Unfortunate article on Bible reading contrasts sharply with my article today

The author of this misinformed article concludes:

Is this an argument for doing without Bibles? Of course not. But it might encourage us to think a little harder about the other ways in which God speaks to us and builds up his people, and it might stop us being too hard on those who don’t find Bible reading easy. God will always bless those who seek him, and he doesn’t always need a book to do so.

So how does the author explain the deep knowledge that Israel had of God’s word? He has abandoned the all-sufficiency of the word of God, because he wants to diminish the importance and authority of the Bible in the lives of Christians. He is, after all, a self-styled “reverend” and a “Baptist,” neither of which titles can be found in the Bible for any saint of God.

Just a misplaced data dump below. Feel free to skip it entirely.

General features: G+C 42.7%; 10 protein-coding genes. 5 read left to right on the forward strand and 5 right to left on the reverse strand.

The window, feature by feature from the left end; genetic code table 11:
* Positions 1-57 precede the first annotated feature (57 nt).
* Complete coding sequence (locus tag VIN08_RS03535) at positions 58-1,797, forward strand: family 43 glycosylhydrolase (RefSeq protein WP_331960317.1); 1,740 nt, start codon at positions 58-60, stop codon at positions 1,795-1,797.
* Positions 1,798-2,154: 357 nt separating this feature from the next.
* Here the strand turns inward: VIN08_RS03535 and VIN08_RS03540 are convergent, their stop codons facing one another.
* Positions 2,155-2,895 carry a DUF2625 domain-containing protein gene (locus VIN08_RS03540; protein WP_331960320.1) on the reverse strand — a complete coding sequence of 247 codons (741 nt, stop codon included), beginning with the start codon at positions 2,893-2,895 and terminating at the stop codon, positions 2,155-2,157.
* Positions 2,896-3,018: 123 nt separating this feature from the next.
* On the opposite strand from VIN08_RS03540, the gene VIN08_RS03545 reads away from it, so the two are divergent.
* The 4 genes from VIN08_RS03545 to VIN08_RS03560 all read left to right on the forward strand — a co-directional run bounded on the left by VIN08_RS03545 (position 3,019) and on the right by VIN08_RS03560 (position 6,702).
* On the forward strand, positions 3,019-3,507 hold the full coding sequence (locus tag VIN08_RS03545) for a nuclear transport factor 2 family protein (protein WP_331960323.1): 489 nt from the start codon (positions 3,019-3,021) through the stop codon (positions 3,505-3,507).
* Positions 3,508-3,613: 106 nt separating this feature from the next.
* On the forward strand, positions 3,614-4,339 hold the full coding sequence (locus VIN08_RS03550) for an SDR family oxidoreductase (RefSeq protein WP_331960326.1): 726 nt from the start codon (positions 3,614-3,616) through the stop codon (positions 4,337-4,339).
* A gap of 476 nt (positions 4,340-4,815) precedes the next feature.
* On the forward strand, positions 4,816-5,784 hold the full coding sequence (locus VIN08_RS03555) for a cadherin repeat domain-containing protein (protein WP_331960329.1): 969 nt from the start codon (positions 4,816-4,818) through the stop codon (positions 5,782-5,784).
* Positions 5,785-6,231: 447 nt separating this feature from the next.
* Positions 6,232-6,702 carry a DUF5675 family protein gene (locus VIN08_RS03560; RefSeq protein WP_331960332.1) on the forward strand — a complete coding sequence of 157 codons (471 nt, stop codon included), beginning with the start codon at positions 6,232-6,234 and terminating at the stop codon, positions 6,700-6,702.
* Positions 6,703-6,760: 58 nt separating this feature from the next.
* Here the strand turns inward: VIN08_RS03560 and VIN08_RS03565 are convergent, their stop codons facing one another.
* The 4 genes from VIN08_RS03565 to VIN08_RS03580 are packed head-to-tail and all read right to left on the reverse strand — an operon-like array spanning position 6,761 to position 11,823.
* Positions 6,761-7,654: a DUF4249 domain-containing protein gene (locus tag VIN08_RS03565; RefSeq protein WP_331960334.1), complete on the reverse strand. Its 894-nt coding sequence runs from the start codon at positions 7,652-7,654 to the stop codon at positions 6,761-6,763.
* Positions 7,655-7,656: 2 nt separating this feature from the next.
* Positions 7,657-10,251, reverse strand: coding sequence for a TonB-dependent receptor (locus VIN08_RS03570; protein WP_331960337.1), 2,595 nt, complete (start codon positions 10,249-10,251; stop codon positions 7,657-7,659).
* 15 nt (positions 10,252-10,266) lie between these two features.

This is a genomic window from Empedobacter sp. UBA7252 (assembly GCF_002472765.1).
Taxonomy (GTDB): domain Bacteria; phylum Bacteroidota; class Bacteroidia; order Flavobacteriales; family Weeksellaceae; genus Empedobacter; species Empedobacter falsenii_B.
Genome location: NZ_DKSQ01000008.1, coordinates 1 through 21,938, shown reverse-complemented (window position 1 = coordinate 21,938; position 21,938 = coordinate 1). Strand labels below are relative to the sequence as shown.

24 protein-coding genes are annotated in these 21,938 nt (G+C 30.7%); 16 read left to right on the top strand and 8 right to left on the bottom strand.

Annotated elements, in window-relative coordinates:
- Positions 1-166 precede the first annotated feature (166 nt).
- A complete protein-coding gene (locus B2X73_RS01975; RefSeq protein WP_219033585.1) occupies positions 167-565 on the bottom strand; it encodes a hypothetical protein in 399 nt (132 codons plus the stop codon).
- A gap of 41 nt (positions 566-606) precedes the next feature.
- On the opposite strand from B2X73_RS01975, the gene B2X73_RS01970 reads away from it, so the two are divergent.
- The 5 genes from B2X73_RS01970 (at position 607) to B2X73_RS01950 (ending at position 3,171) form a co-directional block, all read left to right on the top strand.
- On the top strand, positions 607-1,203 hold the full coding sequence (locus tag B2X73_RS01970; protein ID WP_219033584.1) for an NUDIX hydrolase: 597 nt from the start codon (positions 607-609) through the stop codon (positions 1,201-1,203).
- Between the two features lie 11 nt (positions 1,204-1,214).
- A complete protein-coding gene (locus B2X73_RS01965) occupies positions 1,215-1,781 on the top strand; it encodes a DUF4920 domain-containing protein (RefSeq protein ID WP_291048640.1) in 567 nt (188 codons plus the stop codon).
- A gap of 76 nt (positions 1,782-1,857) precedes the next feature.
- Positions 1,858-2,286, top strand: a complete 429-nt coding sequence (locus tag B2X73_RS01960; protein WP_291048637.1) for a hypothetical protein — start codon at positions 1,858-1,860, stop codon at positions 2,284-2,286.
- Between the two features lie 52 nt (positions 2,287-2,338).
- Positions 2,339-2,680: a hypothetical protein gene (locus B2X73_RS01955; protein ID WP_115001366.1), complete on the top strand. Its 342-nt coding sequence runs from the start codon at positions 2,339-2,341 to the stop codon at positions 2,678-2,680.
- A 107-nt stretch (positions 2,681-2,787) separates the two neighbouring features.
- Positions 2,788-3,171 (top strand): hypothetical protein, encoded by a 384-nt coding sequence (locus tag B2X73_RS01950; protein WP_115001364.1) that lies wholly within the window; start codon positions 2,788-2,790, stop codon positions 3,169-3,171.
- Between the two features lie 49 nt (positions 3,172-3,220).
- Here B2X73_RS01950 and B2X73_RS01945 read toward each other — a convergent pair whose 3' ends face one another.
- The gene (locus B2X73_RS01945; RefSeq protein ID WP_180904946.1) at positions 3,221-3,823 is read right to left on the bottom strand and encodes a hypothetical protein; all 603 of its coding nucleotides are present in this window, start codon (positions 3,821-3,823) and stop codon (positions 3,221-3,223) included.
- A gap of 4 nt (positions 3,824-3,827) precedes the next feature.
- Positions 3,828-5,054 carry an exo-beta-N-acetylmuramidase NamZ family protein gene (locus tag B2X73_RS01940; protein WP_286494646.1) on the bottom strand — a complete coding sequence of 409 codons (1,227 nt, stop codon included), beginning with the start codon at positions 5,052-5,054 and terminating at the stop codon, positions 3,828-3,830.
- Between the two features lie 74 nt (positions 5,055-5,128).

We’d be most happy to hear how it is that God “speaks to us” outside the Bible. And how can one know that God blesses those who seek him, if not by what the Bible says?

The article was published today, as was mine — without knowledge of his, since it was written last week — on Forthright Magazine: “What do you see?“, which says, in part:

He who seeks God will find him in the Book. For here does God come to meet with man, here is revealed the mind of God, here the Pathway opens up to the glories of heaven.

The above-mentioned author calls the word of God “a book;” I call it “the Book.” These two miles-apart approaches explain why he is a Baptist reverend and I am a Christian, one of God’s little ones.


J. Randal Matheny

Be pithy.

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